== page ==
Book review of the week: Metamorphosis by Franz Kafka

Kafka’s ominous short story Metamorphosis is one of those weird semi-fables that keeps cropping up in your mind for the week after you’ve read it. 

It also contains what is considered to be the best first line ever written for a short story: 

“As Gregor Samsa awoke one morning from uneasy dreams he found himself transformed in his bed into a gigantic insect.” 

Metamorphosis is probably Kafka's most famous short story


Gregor, another of Kafka’s literary victims, loses his travelling sales job after turning into some sort of cockroach or beetle – we’re never told specifically. His family neglect him and he is forced to live under the sofa in the spare room, partly through shame but also for fear of being assaulted. We track him through the year as he eventually meets his sad demise. The reader never finds out why he turned into a giant bug, and this change is never reconciled. 

This theme of becoming something other than yourself – and unrecognisable to your peers, your family and society at large – has been played out in other stories to suggest a whole range of human fears. 

There are several films that focus on the fear of aging. These films don’t just suggest the human dread of mortality, they also play out a fear of a loss of innocence or a loss of young feminine sexuality – because there’s no way you can be sexy once you’re 30, right? The 1988 hit film Big, sees Tom Hanks play an American 13-year-old who wishes he was older and then wakes up to find he’s suddenly a fully grown adult, quickly beginning to wish he was younger. 13 Going on 30 has a similar theme of suddenly realising you’ve become, literally, your parent and desperately wanting to roll back the clock. 

Added to these examples there’s a great superhero tradition (Superman, Incredible Hulk, Spiderman, Batman) of characters gaining superhuman powers – making them different – and preventing them from ever fitting in with the society they grew up in.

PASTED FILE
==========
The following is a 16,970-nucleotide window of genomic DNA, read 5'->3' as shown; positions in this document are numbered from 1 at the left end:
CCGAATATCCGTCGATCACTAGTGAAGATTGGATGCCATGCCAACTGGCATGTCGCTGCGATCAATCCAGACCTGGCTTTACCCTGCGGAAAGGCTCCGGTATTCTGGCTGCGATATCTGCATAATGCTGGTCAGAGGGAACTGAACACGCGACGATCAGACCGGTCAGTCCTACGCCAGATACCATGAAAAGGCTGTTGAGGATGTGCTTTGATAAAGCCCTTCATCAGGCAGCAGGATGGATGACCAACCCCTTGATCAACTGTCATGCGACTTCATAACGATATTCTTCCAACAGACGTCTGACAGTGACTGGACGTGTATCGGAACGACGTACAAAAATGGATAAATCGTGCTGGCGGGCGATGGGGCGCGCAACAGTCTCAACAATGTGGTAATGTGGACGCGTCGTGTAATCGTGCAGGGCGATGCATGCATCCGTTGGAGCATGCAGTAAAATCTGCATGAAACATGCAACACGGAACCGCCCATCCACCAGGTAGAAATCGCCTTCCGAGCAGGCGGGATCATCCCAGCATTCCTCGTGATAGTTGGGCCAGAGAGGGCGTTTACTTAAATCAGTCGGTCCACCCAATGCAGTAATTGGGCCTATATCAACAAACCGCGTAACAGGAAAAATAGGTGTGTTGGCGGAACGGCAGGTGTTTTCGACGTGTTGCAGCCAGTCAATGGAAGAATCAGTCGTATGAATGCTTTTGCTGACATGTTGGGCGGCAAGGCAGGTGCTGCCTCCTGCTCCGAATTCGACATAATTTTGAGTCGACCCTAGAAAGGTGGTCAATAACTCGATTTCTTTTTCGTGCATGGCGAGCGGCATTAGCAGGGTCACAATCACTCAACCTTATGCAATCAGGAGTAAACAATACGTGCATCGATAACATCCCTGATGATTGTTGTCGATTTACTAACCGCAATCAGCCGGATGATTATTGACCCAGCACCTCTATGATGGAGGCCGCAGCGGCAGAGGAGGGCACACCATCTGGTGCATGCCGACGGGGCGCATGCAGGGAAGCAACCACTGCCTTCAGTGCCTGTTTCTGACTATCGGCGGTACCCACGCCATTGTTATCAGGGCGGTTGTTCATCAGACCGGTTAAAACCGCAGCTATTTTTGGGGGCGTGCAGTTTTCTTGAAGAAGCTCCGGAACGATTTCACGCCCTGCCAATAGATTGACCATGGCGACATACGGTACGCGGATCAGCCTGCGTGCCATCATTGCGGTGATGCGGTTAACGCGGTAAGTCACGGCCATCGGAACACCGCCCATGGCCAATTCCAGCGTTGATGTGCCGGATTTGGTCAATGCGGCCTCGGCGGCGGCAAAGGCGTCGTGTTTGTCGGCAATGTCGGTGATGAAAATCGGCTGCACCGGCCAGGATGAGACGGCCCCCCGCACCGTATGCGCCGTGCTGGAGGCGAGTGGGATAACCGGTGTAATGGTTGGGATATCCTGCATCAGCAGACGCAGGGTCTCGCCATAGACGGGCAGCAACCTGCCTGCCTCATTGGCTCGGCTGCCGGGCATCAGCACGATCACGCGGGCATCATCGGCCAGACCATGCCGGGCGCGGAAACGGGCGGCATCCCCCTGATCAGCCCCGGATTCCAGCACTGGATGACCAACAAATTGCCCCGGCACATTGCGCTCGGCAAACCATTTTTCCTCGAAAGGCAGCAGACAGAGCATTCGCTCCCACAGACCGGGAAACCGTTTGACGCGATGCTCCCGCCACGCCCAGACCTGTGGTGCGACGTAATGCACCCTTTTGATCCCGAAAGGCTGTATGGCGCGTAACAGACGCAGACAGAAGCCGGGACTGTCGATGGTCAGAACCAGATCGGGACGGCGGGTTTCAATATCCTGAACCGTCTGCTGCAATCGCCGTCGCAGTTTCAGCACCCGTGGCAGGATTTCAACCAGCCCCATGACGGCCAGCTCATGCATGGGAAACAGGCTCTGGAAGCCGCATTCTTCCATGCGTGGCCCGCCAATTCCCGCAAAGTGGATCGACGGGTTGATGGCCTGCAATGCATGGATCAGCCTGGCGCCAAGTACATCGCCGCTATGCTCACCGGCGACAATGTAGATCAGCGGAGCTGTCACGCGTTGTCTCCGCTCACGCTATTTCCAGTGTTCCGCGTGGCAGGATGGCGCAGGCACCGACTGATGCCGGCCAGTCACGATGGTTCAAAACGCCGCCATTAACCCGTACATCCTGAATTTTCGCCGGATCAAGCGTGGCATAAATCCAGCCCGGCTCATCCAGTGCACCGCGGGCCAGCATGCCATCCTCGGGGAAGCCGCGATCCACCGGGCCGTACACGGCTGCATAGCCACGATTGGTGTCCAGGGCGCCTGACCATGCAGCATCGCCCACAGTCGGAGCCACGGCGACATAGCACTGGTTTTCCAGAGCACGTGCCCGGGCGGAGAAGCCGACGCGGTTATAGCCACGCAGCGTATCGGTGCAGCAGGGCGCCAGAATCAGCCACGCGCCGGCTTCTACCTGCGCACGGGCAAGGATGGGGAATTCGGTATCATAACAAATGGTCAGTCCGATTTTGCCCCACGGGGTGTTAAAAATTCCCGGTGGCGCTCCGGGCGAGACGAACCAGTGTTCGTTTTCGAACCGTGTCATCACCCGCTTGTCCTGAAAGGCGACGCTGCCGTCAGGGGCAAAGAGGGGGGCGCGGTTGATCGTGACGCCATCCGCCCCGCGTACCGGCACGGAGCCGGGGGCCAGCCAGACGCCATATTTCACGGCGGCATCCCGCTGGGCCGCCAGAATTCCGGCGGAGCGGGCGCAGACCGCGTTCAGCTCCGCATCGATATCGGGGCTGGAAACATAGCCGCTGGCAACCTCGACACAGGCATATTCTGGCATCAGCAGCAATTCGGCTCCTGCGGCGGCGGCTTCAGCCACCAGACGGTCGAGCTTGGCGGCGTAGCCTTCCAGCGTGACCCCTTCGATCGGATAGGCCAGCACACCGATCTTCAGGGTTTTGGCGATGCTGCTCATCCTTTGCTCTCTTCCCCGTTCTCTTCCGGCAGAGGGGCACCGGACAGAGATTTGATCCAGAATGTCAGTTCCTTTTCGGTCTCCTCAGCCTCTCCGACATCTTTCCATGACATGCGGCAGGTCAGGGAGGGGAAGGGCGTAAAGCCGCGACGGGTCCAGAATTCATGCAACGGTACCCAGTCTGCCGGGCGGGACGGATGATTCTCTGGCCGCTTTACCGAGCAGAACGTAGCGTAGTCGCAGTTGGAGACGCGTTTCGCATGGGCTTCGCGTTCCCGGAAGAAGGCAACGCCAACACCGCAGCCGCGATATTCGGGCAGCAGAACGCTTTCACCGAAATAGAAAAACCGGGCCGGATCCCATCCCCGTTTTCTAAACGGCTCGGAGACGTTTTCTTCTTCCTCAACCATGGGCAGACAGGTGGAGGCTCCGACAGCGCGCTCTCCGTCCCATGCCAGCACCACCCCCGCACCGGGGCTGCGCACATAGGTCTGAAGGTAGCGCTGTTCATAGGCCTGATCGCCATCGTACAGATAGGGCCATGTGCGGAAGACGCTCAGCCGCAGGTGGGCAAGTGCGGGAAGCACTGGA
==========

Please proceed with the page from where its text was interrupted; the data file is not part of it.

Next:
These films, comics and books all share the idea that once you have transgressed – not necessarily by committing a conscious crime, but often simply by wandering into a different demographic, species or social group – you will be rejected by the loving people you thought you were close to. Metamorphosis paints a bleak picture of the human race and the family as a disloyal group of unsympathetic creatures. 

The weird thing about Kafka’s stories, I find, is that as a reader you’re very tempted, when you first read about the flawed main character, to assume he’s done something wrong to end up in the sorry predicament he finds himself in. In this particular story Gregor is a bit of a wet sop. He’s gone into a tiresome and uninspiring job for a boss he can’t stand, he’s too much of a coward to tell his manager what he thinks of him and he’s prone to self-pity. However, just as in Kafka’s novel The Trial, there’s no suggestion in this story that Gregor has earned the persecution he faces. You can’t help thinking that the lead character has just been terribly unlucky and wondering why the author has inflicted his terrible situation upon him. 

While Gregor’s family are at first very concerned for his wellbeing, by the end of the story and Gregor’s short life they have already moved on to consider their own futures. So has the narrator – who is busy talking about a bright future for Gregor’s young sister Grete. Even I was bored of Gregor by the time I had read 60 pages of his bug’s life.  He was a bug…there’s a limited novelty to that plot. 

Metamorphosis…to change form…to move on…


One Response to “Book review of the week: Metamorphosis by Franz Kafka”

  1. Very nice write up 😀 Especially observations on narration… xx

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